Beale Street. (Photo credit: Jeff Hayes)

After a quick walk up and down the street, we were forced to start on our way to Chattanooga. Of course, we only scratched the surface in Memphis, and I have every intention to visit this place again, making sure to see Beale Street at night. Before heading out on the road, we stopped at a Memphis Welcome Center in preparation for the drive. Memphis had one more surprise for us. Inside the center was a statue of B.B King, which was fitting considering his deep ties to Memphis.

B.B. King welcomes you to Memphis! (Photo credit: Jeff Hayes)

2. Memphis to Chattanooga

Leaving Memphis shortly after noon left us about seven hours before game time in Chattanooga. Luckily, the weather was clear, and the traffic driving across Tennessee this afternoon was generally light. Being from the Northeast, we were pleasantly surprised by the light traffic on Interstates across the Southeast. Even during times when traffic should be relatively clear across the Northeast, there is seemingly some problem (be it slow drivers in the passing lane, people afraid to pass trucks, accidents and endless construction) that slows our progress below an acceptable level.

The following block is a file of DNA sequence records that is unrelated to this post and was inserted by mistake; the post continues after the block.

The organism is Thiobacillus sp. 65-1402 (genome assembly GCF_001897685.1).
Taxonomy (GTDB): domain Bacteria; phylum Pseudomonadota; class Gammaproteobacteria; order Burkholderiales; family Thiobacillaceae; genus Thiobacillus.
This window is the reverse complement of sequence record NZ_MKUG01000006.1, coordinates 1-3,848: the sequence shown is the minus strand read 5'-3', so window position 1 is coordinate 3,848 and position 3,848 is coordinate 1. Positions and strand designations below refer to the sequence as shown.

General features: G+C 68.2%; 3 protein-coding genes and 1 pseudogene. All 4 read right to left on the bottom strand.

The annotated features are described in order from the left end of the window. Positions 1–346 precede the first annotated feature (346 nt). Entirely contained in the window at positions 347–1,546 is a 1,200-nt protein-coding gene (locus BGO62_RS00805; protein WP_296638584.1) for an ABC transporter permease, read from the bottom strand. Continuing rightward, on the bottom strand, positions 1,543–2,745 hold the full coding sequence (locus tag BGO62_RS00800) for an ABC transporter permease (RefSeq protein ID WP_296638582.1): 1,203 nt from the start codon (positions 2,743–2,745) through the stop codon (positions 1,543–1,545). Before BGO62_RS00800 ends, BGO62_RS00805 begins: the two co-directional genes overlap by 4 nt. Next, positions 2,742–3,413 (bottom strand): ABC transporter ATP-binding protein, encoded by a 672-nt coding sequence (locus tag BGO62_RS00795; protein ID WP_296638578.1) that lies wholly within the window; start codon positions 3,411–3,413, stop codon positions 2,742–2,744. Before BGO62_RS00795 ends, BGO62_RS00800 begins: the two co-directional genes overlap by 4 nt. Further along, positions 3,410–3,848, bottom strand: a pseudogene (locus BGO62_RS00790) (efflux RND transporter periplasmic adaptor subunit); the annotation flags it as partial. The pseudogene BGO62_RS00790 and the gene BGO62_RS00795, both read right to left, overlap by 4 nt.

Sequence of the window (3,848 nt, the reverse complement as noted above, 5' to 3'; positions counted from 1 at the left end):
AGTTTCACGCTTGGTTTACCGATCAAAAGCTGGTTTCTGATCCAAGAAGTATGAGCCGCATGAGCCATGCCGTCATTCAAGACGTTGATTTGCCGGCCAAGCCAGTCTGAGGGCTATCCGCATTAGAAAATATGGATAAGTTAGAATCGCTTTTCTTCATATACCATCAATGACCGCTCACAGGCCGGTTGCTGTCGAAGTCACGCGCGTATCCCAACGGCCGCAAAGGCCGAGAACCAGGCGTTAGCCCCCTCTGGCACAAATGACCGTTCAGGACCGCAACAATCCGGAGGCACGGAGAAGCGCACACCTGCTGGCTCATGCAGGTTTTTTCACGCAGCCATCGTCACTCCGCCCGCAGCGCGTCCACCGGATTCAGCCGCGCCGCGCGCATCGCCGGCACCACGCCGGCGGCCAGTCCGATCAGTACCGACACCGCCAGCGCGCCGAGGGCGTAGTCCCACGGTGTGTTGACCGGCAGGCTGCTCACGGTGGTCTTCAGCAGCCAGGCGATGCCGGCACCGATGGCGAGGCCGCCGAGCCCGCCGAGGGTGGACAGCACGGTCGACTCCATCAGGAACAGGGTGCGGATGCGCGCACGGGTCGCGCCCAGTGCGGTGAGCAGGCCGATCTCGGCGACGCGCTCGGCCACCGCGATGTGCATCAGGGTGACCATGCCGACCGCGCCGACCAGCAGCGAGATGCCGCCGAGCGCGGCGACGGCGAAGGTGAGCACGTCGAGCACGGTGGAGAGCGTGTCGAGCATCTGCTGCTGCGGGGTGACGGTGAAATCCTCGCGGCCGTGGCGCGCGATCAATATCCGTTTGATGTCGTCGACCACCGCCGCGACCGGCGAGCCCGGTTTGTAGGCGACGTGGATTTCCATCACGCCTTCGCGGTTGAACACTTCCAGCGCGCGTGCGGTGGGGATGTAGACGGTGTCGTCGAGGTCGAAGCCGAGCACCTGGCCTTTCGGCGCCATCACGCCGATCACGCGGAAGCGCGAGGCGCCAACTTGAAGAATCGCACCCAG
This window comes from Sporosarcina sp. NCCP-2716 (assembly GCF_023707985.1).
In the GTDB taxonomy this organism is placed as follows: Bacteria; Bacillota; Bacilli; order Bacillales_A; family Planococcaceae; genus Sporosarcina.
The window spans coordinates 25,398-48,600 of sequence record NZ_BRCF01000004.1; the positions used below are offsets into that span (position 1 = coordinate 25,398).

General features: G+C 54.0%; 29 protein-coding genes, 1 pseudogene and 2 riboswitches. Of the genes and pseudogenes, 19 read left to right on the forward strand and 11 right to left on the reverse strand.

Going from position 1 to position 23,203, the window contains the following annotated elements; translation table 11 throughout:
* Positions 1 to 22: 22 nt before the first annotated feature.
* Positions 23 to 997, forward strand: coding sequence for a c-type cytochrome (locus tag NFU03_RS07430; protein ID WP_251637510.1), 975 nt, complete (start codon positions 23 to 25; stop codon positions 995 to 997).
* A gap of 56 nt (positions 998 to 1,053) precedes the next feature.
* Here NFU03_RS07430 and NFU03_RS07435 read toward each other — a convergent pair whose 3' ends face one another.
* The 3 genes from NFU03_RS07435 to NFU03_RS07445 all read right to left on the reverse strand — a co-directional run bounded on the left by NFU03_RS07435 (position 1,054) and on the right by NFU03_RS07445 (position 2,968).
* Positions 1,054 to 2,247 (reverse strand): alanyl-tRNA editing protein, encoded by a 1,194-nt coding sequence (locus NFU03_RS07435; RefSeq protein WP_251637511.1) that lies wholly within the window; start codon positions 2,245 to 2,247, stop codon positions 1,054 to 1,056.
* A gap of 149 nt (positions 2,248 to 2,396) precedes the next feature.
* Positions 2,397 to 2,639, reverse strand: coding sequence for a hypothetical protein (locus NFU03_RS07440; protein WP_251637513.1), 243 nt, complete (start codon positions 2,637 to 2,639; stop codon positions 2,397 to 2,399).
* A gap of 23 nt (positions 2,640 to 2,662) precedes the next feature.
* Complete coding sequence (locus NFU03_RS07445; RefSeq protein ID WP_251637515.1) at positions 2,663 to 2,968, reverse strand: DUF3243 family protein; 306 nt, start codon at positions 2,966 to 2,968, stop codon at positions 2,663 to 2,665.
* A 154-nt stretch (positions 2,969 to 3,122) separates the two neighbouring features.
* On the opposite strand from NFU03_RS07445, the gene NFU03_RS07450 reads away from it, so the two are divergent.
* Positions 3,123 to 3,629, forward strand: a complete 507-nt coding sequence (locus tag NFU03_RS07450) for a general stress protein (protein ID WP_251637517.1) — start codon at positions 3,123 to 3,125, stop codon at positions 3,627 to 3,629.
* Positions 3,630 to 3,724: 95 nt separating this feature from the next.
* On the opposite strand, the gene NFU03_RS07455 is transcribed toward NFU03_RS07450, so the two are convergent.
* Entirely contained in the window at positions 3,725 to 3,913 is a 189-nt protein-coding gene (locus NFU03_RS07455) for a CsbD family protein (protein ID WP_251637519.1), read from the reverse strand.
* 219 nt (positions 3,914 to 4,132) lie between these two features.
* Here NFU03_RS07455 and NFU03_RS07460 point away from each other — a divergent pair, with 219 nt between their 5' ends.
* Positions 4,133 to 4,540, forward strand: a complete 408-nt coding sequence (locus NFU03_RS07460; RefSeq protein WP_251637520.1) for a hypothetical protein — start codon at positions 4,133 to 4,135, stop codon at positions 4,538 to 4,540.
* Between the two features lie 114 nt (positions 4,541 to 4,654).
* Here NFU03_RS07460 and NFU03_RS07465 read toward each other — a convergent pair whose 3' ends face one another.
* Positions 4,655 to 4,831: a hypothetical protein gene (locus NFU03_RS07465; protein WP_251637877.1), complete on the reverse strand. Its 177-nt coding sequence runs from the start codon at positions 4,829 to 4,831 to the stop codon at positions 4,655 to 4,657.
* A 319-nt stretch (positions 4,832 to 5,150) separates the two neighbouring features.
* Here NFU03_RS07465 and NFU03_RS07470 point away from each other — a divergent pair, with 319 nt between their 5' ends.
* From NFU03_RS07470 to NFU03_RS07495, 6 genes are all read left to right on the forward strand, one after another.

Google Maps showing us the way to Chattanooga.

The drive itself was non descriptive, though we did notice many dead armadillos along the highway. Not knowing much about armadillos, I suspected that they lived further south, where winters are largely mild, even at night. Unfortunately for us (and the armadillos), we did not see a single specimen alive along the side of the road. Following a quick stop for lunch we were on our way again, reaching the hotel in Chattanooga shortly after 500 pm. We stopped long enough to drop off our luggage and freshen up before heading out to the park for the 700 pm game start time

3. AT&T Field, Chattanooga TN

Arriving at AT&T Field about 45 minutes before game time, we found parking at a public lot down the street. Being unsure of the parking layout at the stadium itself, we decided to park away from the field. We have found that parking near the stadium, especially for a well-attended game, can result in a significant slowdown exiting the vicinity.